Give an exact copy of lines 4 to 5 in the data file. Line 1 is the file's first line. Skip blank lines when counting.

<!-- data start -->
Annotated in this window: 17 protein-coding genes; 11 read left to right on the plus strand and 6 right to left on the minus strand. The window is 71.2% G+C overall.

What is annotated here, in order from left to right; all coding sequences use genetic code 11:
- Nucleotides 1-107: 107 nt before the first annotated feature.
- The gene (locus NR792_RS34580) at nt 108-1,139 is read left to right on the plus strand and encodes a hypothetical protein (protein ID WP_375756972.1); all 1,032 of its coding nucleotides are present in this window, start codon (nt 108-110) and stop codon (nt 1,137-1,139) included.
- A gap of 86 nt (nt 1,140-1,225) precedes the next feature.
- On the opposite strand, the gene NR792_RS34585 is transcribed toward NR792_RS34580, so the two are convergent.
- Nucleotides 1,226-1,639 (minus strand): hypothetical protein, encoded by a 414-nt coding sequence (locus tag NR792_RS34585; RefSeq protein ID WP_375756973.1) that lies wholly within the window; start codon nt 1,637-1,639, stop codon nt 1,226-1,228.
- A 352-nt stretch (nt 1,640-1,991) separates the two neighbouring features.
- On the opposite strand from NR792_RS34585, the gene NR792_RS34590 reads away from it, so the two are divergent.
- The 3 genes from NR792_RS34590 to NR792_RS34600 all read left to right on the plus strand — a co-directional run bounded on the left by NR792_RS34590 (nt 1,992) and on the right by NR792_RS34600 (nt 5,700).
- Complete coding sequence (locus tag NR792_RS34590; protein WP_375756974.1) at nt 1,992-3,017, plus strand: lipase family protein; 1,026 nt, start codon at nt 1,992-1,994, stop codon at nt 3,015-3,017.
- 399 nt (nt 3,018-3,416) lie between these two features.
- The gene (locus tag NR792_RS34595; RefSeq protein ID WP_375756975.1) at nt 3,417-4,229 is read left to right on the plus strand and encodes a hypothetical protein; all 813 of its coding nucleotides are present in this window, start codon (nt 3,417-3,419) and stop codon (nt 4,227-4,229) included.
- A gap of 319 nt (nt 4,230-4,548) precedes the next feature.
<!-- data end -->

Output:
- The gene (locus NR792_RS34580) at nt 108-1,139 is read left to right on the plus strand and encodes a hypothetical protein (protein ID WP_375756972.1); all 1,032 of its coding nucleotides are present in this window, start codon (nt 108-110) and stop codon (nt 1,137-1,139) included.
- A gap of 86 nt (nt 1,140-1,225) precedes the next feature.